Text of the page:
By Stuart Creighton Miller
American acquisition of the Philippines and Filipino resistance to it turned a focus for debate on American imperialism. In a full of life narrative, Miller tells the tale of the battle and the way it challenged America's feel of innocence. He examines the jobs of key actors-the generals and presidents, the warriors and senators-in America's colonial experience. "The so much thorough, balanced, and well-written learn thus far of America's imperial experience within the western Pacific and the main persuasive research of the numerous reactions of the yankee humans to the army subjugation of the Filipinos. . . . [Told] with readability, wit and a expertise for the apt quotation."-Richard E. Welch, Jr., the recent York instances e-book evaluation "A triumph of analysis, synthesis and storytelling, this is often the wisest publication on its topic and, implicitly, an important cultural critique of the USA on the flip of the century."-Peter Stanley, Asia "The author's balanced precis of the historiography of imperialism and the epilogue, which considers the Philippine/Vietnam analogy, are worthwhile beneficial properties of the paintings. . . . may still stay the definitive account of those events."-Library magazine "Written with readability and argued with ardour from a wealth of fundamental sources."-Jack C. Lane, The magazine of yank heritage
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American acquisition of the Philippines and Filipino resistance to it grew to become a focus for debate on American imperialism. In a full of life narrative, Miller tells the tale of the conflict and the way it challenged America's feel of innocence. He examines the jobs of key actors-the generals and presidents, the warriors and senators-in America's colonial experience.
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Extra info for "Benevolent Assimilation": American Conquest of the Philippines, 1899-1903
It is broad as the continent and is entertained by men of every po litical faith. 30 Such editorial self-satisfaction was highly premature. Once McKinley spelled out his intentions and the details of the pending treaty were made public, the debate got under way in earnest. Up to that point, the president s vague refer ences to keeping the flag flying gave his critics little to swing at. Finally, there was something concrete to attack, however effectively the president had di luted the issue by wedding it to the final peace accord.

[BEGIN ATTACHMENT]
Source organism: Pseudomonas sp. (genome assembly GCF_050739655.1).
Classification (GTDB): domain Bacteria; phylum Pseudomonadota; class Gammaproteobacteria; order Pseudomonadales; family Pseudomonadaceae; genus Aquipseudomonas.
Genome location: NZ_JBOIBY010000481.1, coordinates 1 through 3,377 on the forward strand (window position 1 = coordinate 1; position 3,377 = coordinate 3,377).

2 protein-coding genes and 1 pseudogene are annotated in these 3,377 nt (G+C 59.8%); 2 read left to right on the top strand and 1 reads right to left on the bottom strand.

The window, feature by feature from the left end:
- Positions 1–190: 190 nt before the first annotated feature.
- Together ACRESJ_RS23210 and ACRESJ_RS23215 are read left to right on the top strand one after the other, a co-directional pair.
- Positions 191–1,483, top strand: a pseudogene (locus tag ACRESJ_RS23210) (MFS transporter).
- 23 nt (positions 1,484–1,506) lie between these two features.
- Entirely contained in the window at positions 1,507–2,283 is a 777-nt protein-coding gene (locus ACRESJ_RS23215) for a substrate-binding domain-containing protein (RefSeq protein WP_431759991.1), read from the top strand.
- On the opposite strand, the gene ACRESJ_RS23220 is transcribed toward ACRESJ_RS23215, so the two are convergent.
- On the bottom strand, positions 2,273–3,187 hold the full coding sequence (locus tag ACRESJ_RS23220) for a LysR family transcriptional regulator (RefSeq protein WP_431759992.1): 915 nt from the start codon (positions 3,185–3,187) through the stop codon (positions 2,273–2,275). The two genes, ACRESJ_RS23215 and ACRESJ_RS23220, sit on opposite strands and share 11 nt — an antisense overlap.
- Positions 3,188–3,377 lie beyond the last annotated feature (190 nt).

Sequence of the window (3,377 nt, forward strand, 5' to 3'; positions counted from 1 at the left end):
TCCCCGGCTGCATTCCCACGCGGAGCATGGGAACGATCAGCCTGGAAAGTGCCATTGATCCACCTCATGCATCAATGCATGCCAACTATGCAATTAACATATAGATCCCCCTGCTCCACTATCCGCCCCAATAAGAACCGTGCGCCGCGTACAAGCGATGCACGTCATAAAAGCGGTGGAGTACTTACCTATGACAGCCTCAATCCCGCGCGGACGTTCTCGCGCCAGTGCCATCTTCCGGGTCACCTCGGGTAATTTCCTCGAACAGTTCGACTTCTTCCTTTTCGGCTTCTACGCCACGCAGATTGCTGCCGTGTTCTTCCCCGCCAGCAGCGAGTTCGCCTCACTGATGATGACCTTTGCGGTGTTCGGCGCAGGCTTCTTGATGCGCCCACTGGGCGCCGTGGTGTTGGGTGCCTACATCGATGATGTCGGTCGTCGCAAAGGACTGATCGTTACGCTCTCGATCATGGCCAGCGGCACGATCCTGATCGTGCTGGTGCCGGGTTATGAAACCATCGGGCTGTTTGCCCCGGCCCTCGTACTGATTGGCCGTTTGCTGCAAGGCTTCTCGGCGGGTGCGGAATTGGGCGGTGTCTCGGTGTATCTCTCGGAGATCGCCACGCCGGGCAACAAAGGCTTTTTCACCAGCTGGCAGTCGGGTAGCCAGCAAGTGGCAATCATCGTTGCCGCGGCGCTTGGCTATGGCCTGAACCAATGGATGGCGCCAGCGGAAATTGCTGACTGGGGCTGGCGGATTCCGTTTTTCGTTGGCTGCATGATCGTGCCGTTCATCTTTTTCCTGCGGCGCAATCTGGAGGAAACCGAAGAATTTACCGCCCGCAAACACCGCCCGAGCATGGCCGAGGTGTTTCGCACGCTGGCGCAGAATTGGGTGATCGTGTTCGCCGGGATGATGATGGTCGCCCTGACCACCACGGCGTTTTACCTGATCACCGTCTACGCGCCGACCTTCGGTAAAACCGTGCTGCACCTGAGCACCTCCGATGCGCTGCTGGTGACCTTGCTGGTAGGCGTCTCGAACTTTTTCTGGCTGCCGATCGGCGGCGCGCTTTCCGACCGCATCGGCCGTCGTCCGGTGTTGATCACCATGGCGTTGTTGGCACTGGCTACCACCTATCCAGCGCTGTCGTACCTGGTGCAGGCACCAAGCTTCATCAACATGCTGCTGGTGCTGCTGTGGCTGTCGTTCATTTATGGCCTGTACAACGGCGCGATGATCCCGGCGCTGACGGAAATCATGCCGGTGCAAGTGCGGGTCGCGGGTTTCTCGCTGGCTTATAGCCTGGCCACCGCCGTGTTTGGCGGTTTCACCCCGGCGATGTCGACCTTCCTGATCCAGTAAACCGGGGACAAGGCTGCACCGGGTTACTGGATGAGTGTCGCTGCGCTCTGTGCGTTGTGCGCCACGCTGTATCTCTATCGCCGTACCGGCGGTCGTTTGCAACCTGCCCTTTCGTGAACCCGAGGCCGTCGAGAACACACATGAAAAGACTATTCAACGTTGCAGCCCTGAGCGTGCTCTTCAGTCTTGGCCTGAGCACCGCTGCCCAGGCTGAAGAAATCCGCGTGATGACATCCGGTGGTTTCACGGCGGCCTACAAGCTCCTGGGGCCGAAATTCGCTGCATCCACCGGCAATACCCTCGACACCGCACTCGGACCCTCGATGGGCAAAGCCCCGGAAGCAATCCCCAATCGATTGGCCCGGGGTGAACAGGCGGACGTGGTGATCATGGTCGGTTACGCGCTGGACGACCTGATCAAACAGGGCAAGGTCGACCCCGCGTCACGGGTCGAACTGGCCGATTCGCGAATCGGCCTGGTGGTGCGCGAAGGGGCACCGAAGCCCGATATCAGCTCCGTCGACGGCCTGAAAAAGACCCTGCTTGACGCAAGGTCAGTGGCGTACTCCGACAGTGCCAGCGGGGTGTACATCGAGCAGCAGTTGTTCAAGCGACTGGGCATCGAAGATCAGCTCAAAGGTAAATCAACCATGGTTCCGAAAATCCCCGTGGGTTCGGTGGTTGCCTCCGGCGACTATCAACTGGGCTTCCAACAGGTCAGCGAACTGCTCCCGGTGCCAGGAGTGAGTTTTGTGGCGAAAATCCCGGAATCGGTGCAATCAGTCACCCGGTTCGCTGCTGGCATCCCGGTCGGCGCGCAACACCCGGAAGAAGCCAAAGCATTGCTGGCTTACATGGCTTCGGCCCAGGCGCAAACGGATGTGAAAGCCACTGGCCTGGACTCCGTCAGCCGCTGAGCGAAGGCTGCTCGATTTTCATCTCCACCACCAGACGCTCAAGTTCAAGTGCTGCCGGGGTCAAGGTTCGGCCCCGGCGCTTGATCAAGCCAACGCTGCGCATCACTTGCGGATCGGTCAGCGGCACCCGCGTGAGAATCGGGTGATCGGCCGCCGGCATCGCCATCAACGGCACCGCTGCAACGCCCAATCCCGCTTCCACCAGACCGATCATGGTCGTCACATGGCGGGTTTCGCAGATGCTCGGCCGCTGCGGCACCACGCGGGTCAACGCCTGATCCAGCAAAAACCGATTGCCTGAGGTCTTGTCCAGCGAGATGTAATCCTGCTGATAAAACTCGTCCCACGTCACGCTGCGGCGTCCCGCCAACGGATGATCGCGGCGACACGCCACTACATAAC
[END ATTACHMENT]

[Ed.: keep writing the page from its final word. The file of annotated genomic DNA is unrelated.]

In addition to class differences within his following, there were also rival revolutionary movements that plagued Aguinaldo, such as the Guardia de Honor in the Ilocos region of northwestern Luzon. Created in 1872 to uphold orthodox Catholicism, it was transformed over the next few decades, through clerical neglect, into a revolutionary, millenarian, and anarchistic sect opposed to all authority and preying on its nonbelieving neighbors for supplies. The Ka- 40 TH E SOLDIER AS DIPLOMAT tipunan courted it unsuccessfully, possibly due to the more secular orientation of Aguinaldos faction, or possibly to Ilocano-Tagalog rivalry.
With traders from Eu rope came new ideas, particularly the liberalizing philosophies that were sweeping capitalist countries in the nineteenth century. In turn, the Filipinos who prospered from the expanding trade could afford to send their sons to Eu ropean universities. The students brought back such ideas as natural philoso phy, nationalism, secularism, and democracy. Madrid itself contributed to these impulses as it oscillated between liberal and conservative moods. 31 32 TH ESO LD IER AS DIPLOMAT Economic development, along with other worldwide changes, rapidly re structured society in the Philippines.